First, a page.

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Monday, 2 September 2019
Our young people at YMCA175! - Message from Michele

I was excited to see our five young people from Whittlesea head over to YMCA 175 last week where around 3000 people from 120 countries came together to celebrate the Y’s 175th birthday.  Talk about diversity, talk about differences in experience, opinions and journeys, all at different moments in their life. I watched the live stream this week of some of the presentations made and feel truly inspired about the important conversations they are having. It’s this melting pot of rich diversity which will change the world. Kumi Naidoo, the Secretary General of Amnesty shared his concerns about key things such as inequality (which remains poor even after all the work we have done), the rise of Nationalistic leadership in many countries, xenophobia, the very real existence of climate change and mental ill health. He felt buoyed by the young people in the room and their commitment to the ‘we’ which Zaid Ahmed supported by reminding us that Gen Z is the first plural generation – focusing on the ‘we’ not the í’.  It reminded me that we have to fix this together, and that young people can show us ways we never would have thought or considered. I am so excited about the Y’s commitment to intergenerational leadership.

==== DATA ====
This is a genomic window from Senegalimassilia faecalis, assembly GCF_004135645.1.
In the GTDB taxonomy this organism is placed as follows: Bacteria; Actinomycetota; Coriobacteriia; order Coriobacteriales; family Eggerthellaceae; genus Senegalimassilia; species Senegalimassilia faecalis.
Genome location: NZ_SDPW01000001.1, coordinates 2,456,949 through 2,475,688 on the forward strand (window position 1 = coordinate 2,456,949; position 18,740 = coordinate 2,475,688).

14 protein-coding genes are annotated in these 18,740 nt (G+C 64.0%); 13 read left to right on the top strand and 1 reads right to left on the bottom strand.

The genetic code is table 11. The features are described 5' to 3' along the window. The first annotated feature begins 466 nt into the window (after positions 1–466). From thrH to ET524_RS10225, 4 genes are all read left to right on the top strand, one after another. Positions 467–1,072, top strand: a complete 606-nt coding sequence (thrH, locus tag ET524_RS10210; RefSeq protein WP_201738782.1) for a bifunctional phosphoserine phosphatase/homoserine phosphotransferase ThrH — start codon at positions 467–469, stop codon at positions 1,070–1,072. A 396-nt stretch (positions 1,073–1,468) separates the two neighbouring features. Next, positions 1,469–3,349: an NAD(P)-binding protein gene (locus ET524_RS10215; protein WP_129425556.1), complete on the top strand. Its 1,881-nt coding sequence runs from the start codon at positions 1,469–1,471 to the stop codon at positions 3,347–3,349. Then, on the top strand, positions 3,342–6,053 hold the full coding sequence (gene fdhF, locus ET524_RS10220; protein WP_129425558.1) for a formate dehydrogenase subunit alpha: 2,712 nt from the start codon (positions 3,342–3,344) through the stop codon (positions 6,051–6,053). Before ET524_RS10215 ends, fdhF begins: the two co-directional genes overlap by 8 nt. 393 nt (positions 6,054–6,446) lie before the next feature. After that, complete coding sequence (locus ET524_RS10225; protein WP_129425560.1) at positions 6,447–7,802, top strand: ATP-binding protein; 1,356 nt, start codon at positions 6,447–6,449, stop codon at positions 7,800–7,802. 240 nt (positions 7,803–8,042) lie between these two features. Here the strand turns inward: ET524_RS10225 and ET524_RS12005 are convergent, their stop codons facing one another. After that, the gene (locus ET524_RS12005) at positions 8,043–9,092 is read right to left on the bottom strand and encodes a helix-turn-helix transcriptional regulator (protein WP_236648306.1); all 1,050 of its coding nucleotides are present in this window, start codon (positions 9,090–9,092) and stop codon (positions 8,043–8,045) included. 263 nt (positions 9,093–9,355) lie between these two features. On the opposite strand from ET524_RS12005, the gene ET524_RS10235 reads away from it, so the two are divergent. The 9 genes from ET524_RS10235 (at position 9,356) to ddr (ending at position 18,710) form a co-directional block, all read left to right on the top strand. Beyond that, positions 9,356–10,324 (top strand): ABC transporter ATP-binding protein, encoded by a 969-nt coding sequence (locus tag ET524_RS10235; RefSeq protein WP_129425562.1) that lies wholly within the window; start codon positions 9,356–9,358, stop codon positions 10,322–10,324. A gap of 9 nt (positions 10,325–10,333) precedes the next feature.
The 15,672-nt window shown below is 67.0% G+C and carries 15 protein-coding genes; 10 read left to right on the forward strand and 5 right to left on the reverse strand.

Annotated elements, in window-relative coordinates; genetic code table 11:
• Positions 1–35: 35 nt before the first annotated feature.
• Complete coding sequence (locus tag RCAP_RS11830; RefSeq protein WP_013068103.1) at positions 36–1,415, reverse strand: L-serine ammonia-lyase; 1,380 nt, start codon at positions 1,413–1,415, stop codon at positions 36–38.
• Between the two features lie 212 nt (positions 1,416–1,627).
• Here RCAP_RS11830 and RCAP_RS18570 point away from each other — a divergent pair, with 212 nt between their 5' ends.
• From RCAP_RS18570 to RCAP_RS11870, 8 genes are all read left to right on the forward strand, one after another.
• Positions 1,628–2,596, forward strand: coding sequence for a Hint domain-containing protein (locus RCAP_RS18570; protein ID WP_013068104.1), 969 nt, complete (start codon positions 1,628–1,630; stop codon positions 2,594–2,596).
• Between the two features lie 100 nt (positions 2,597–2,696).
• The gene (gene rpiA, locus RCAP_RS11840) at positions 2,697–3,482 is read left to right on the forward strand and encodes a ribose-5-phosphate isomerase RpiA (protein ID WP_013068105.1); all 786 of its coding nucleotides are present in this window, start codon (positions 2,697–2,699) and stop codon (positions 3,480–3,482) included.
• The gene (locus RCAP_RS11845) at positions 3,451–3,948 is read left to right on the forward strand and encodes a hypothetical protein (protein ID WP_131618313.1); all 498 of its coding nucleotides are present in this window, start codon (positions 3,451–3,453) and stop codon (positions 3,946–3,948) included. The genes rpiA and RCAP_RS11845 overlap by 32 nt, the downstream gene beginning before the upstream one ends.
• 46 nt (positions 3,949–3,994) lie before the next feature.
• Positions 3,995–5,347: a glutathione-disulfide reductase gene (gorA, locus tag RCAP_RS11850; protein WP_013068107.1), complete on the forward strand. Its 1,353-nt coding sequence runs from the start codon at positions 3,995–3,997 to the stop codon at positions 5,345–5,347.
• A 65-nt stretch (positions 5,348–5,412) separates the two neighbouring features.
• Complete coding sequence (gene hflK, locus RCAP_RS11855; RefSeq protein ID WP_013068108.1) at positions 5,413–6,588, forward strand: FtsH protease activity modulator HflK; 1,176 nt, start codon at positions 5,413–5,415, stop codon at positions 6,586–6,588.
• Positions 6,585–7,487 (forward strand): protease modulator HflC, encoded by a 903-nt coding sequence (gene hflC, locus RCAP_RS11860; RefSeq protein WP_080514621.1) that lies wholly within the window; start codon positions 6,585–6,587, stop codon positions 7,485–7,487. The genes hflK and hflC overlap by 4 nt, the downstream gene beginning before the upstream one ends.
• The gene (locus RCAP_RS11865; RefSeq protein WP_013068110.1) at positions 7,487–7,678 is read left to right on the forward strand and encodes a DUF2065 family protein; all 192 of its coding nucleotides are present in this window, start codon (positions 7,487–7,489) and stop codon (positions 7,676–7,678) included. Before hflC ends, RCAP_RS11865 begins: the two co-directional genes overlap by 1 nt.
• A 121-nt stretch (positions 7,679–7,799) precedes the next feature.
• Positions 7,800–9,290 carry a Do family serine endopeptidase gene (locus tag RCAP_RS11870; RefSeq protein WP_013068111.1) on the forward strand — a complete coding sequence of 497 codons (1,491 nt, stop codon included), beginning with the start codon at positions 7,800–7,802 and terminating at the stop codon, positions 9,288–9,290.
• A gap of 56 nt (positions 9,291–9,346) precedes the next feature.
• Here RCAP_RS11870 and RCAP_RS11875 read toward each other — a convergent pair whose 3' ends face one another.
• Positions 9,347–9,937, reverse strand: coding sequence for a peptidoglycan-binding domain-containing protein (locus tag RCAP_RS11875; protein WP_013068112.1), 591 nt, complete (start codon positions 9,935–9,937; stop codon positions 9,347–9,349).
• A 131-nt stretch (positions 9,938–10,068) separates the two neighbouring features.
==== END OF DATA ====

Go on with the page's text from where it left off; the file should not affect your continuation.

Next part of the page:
Last week I was also blessed with catching up with some past work colleagues who really filled my cup.  It had me contemplating the importance of spending time with people who inspire you, who challenge you and who you respect enormously. I realised I haven’t stopped and thanked those people for who they are and the energy they bring to me when I catch up with them, and so I have committed to try and let those people know the impact they have on me in some small way.

 

It also made me realise that it isn’t only about having these people in my life.  You can read many articles and listen to many podcasts that suggests you should surround yourself with only those people. However in my life I have learnt the richness of not only having these people in my life but also surrounding myself with other personalities, other people with different ways of thinking and supporting those who have come into my life to support them through a difficult time.  Businesses, coaches of sporting teams, friendship groups are all the more stronger for differences of opinion, different ways of handling situations and with different outlooks, abilities and backgrounds (in a word ‘diversity’).  These groups also have individuals with their own challenges and own journeys they are on, and in that moment in time, might need your support.

 

My eldest son’s soccer team currently has two young coaches working with them. Both have very different personalities and expectations and I can see they do frustrate each other at times.  But I wonder if they understand the richness of their partnership.  Some of the boys can relate to one coach, whilst others prefer the other.  There are some challenges in the team at present and their combined thinking as to the solution will only offer value to the whole of the team – I wonder if they can see this?

 

So today I leave you with two challenges – what are you doing to help improve the challenges we are facing as a society today? And what are you doing to really bring the youth voice to your governance?

 

Stay warm.

 

Michele Rowse

Chief Experience Officer